Urinary function following radical cystectomy and orthotopic neobladder urinary reconstruction
Introduction: An orthotopic neobladder urinary diversion aims to minimize the physical and psychological effects of radical cystectomy through avoidance of a stoma and maintenance of urethral voiding. Neobladder function reported in the literature ranges widely due to differences in patient selection and method of assessment. The objective of the study was to characterize functional outcomes of consecutive patients treated at a tertiary care hospital.
Methods: A historical cohort of patients who underwent radical cystectomy with a neobladder diversion performed at The Ottawa Hospital between January 2006 and December 2014 were reviewed. Outcomes of interest were urinary continence, use of clean intermittent catheterization (CIC), post-void residual volume, and uroflowmetry at three, six, and 12 months following cystectomy.
Results: During the study period, 158 neobladder diversions were performed. The mean age of patients was 63.1 years (standard deviation [SD] 8.1), and 81.7% were male. Significant daytime incontinence (>1 pad) three months following surgery was common (65%), but decreased to 8.6% by 12 months. Nighttime incontinence was also common at three months (54%) and improved at 12 months (20%). While no appreciable differences between men and women were observed for continence, more women performed CIC at 12 months post-surgery (59% of women; 9% of men; relative risk [RR] 0.15; 95% confidence interval [CI] 0.07‒0.30). Among patients who did not catheterize, uroflowmetry and post-void residual volume parameters were stable between three and 12 months postoperative.
Conclusions: Daytime and nighttime incontinence is common in neobladder patients following surgery, but improves considerably with time. Correspondingly, many female neobladder patients at our institution use CIC.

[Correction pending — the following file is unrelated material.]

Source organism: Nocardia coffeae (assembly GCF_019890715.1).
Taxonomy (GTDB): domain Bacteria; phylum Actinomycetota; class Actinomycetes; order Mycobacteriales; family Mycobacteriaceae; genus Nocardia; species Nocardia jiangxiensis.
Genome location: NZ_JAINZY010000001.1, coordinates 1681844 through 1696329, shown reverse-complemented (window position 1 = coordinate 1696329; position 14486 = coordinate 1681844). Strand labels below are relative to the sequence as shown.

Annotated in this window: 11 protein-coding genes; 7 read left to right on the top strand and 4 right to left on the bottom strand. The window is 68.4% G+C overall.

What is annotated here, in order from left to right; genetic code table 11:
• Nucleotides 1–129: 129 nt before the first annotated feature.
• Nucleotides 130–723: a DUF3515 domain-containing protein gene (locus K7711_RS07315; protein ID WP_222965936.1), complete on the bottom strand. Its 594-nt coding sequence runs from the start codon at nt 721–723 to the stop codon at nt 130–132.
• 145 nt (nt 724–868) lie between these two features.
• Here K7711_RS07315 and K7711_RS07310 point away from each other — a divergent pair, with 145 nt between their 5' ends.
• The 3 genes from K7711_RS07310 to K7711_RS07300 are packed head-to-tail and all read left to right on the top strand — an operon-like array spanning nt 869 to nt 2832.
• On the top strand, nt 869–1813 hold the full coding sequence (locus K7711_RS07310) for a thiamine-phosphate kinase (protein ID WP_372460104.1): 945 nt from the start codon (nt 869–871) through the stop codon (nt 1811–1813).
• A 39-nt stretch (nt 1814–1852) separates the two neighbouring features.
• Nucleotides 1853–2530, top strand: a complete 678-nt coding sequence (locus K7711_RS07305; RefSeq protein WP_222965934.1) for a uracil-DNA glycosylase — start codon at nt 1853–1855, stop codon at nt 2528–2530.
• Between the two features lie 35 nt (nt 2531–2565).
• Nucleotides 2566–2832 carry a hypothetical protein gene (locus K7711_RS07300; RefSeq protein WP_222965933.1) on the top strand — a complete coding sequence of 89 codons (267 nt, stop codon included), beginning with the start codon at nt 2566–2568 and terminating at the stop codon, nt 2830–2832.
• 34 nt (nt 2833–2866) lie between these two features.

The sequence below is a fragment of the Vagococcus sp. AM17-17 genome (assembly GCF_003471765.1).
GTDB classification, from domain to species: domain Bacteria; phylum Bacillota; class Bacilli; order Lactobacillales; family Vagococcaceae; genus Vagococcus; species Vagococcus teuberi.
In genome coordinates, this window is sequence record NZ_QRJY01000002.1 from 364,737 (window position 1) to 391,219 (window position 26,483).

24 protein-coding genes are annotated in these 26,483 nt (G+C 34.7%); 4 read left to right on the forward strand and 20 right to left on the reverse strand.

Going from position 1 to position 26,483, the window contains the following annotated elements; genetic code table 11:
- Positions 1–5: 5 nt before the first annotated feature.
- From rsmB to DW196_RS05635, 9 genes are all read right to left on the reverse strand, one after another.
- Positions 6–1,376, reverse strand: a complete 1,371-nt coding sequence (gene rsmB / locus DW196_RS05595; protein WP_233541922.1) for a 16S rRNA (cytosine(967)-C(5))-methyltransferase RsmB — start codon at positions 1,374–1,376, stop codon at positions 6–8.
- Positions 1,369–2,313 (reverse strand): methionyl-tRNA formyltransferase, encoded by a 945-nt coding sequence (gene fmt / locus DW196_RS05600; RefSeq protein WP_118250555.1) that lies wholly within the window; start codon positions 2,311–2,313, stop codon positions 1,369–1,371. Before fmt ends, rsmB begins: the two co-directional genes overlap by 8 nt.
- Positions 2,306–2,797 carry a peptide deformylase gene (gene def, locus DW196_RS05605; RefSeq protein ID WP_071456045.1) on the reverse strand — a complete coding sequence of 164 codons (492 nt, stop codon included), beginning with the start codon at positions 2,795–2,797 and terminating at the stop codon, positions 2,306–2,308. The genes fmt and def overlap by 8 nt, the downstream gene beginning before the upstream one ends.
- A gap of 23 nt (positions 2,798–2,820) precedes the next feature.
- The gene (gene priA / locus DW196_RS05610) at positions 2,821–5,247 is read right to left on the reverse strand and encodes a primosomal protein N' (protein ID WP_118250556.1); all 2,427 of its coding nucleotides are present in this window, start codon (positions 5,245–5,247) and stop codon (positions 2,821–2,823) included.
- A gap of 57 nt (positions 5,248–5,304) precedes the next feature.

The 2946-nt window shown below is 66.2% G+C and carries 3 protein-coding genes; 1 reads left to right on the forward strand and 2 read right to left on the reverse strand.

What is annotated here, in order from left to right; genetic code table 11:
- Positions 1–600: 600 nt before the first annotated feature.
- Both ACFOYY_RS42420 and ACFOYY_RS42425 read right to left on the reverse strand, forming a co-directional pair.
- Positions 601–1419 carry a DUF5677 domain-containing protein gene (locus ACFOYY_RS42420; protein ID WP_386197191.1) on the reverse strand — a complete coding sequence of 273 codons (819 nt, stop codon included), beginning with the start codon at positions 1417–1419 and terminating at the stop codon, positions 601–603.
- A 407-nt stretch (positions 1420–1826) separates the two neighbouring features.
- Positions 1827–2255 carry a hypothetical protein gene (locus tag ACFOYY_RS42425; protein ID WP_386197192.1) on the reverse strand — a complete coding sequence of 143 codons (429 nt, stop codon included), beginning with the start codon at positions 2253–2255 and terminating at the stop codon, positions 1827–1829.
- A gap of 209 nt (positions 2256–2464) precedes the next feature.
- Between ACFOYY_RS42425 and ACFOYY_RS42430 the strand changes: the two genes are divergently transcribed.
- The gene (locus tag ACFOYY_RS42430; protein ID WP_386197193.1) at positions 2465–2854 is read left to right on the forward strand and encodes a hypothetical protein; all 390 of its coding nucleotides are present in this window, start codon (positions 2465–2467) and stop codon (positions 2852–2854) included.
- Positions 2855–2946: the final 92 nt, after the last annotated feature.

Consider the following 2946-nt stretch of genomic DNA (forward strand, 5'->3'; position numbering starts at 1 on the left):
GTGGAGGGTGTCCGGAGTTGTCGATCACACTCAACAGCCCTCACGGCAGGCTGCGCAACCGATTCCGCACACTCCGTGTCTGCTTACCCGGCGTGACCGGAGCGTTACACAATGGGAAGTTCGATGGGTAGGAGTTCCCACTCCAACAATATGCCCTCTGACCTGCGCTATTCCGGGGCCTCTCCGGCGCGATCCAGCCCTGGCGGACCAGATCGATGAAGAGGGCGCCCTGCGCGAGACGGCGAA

You, the Author(s), assign your copyright in and to the Article to the Canadian Urological Association. This means that you may not, without the prior written permission of the CUA:
- Post the Article on any Web site
- Translate or authorize a translation of the Article
- Copy or otherwise reproduce the Article, in any format, beyond what is permitted under Canadian copyright law, or authorize others to do so
- Copy or otherwise reproduce portions of the Article, including tables and figures, beyond what is permitted under Canadian copyright law, or authorize others to do so.
The CUA encourages use for non-commercial educational purposes and will not unreasonably deny any such permission request.
You retain your moral rights in and to the Article. This means that the CUA may not assert its copyright in such a way that would negatively reflect on your reputation or your right to be associated with the Article.
The CUA also requires you to warrant the following:
- That you are the Author(s) and sole owner(s), that the Article is original and unpublished and that you have not previously assigned copyright or granted a licence to any other third party;
- That all individuals who have made a substantive contribution to the article are acknowledged;
- That the Article does not infringe any proprietary right of any third party and that you have received the permissions necessary to include the work of others in the Article; and
- That the Article does not libel or violate the privacy rights of any third party.